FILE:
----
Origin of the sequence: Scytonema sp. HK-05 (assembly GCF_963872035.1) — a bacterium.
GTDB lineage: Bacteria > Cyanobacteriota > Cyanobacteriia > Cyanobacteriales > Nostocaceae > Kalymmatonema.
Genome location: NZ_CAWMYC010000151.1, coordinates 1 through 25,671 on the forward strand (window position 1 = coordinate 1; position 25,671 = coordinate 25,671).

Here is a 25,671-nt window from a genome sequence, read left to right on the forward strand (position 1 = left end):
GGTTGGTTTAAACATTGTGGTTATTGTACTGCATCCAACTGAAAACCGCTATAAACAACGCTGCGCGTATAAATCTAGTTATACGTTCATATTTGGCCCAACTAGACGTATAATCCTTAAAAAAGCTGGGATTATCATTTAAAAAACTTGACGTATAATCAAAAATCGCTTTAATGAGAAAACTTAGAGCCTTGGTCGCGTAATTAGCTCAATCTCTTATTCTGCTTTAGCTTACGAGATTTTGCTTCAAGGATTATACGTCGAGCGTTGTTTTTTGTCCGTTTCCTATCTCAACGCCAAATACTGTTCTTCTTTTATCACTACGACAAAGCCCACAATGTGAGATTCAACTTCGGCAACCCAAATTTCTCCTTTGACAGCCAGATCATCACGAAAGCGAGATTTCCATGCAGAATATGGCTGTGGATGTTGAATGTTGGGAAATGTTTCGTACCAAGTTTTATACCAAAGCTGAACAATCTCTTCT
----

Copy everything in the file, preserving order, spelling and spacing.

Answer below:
Origin of the sequence: Scytonema sp. HK-05 (assembly GCF_963872035.1) — a bacterium.
GTDB lineage: Bacteria > Cyanobacteriota > Cyanobacteriia > Cyanobacteriales > Nostocaceae > Kalymmatonema.
Genome location: NZ_CAWMYC010000151.1, coordinates 1 through 25,671 on the forward strand (window position 1 = coordinate 1; position 25,671 = coordinate 25,671).

Here is a 25,671-nt window from a genome sequence, read left to right on the forward strand (position 1 = left end):
GGTTGGTTTAAACATTGTGGTTATTGTACTGCATCCAACTGAAAACCGCTATAAACAACGCTGCGCGTATAAATCTAGTTATACGTTCATATTTGGCCCAACTAGACGTATAATCCTTAAAAAAGCTGGGATTATCATTTAAAAAACTTGACGTATAATCAAAAATCGCTTTAATGAGAAAACTTAGAGCCTTGGTCGCGTAATTAGCTCAATCTCTTATTCTGCTTTAGCTTACGAGATTTTGCTTCAAGGATTATACGTCGAGCGTTGTTTTTTGTCCGTTTCCTATCTCAACGCCAAATACTGTTCTTCTTTTATCACTACGACAAAGCCCACAATGTGAGATTCAACTTCGGCAACCCAAATTTCTCCTTTGACAGCCAGATCATCACGAAAGCGAGATTTCCATGCAGAATATGGCTGTGGATGTTGAATGTTGGGAAATGTTTCGTACCAAGTTTTATACCAAAGCTGAACAATCTCTTCT